Tirol Choco Kyoto Yatsuhashi Flavor Chocolate
Kyoto was a center of politics and culture in the old days where various crafts and foods were created. Today, many of those items have been specialties of the city.
For example, when it comes to the Wagashi confection that represents Kyoto, many Japanese will be reminded of “Yatsuhashi (八ツ橋)“, as shown by the fact that many tourists to Kyoto buy the sweets for a souvenir.
Yatsuhashi is a kind of “Senbei (煎餅)” rice cracker made from rice flour, sugar, and Japanese cinnamon called “Nikki (ニッキ)”, the addition of which sets Yatsuhashi apart from other Japanese rice crackers.
The year when Yatsuhashi was first made is still unknown, but one legend holds that it was first offered in 1689 by a teahouse near the Buddhist temple “Shogoin (聖護院)”.
Tirol Choco An-Nama Nikki Yatsuhashi Flavor Chocolate
Today, the confectionery company “Honke Nishio Yatsuhashi (本家西尾八ツ橋)” is considered one of its originators.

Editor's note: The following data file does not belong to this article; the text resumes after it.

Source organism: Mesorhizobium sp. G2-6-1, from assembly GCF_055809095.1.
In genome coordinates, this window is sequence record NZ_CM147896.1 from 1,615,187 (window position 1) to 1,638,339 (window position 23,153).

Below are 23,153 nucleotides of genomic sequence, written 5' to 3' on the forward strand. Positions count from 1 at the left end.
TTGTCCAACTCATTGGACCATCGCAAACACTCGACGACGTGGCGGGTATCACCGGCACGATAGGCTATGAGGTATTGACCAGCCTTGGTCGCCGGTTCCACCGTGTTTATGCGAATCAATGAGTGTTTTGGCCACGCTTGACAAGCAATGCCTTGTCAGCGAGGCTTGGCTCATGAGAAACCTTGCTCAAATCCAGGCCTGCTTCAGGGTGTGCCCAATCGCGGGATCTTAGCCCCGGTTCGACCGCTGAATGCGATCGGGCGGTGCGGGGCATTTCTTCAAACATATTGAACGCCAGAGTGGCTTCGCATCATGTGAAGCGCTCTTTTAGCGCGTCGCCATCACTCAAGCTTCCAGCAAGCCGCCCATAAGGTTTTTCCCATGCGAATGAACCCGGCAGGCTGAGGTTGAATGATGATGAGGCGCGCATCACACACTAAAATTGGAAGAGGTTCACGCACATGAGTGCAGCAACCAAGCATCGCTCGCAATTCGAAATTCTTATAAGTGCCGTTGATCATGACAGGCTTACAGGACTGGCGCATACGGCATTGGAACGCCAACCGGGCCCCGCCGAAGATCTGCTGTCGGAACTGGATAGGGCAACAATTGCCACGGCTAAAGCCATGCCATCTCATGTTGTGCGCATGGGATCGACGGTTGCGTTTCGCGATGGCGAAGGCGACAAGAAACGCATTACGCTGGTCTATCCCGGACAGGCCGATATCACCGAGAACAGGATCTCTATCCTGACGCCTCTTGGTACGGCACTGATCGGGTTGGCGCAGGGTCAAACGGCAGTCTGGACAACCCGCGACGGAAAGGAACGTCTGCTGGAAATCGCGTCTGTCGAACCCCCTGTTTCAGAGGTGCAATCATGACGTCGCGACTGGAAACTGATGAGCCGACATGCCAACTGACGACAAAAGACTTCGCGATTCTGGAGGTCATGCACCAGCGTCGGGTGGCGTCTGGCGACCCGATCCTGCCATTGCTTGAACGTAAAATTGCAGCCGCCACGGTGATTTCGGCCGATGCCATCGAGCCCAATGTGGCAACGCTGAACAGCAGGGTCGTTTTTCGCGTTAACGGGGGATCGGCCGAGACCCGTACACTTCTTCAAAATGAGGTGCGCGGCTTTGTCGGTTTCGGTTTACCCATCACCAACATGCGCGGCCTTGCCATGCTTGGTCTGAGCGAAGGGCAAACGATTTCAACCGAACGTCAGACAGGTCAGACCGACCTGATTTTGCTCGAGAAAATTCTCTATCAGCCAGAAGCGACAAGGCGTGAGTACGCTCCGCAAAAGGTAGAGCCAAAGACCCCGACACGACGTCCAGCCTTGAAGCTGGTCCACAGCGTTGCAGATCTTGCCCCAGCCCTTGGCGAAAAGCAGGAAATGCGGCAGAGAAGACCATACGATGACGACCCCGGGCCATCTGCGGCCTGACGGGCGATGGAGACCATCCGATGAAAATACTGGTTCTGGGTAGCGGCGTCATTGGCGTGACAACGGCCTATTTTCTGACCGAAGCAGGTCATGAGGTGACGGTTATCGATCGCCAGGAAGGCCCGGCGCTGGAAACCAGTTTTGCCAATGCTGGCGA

And what I introduce here is a collaboration product between Honke Nishio Yatsuhashi and Tirol Choco, one of the most popular chocolate candies in Japan.
This Tirol Choco flavor, Honke Nishio Yatsuhashi “An-Nama Nikki (あんなまニッキ)” was introduced on April 6, 2020, by the company Tirol Choco. I bought it for about 140 yen (about 1.3 USD) at a 7 Eleven recently.
As you can see in the photo above, the package contains 7 pieces of individually wrapped chocolate.
As I mentioned above, in its name, “Nikki (ニッキ)” stands for cinnamon, which gives this chocolate a distinctive fragrant taste that can’t be tasted in other chocolates.
Meanwhile, “An-Nama (あんなま)” is actually the name of a signature product of Honke Nishio Yatsuhashi.
The Yatsuhashi An-Nama is a type of Nama Yatsuhashi filled with “Anko (餡子)” sweet red bean paste.
So the white exterior of this chocolate has a fragrant Nikki flavor, while the brown interior looks like Anko.
Specifically, based on the ingredient list and the picture explaining the structure of this Tirol Choco, the brown chocolate inside contains Azuki-flavored paste and bits of Mochi-like gummy candy.
Indeed, the overall taste of this chocolate is very unique and very Japanese, unlike any other in the world!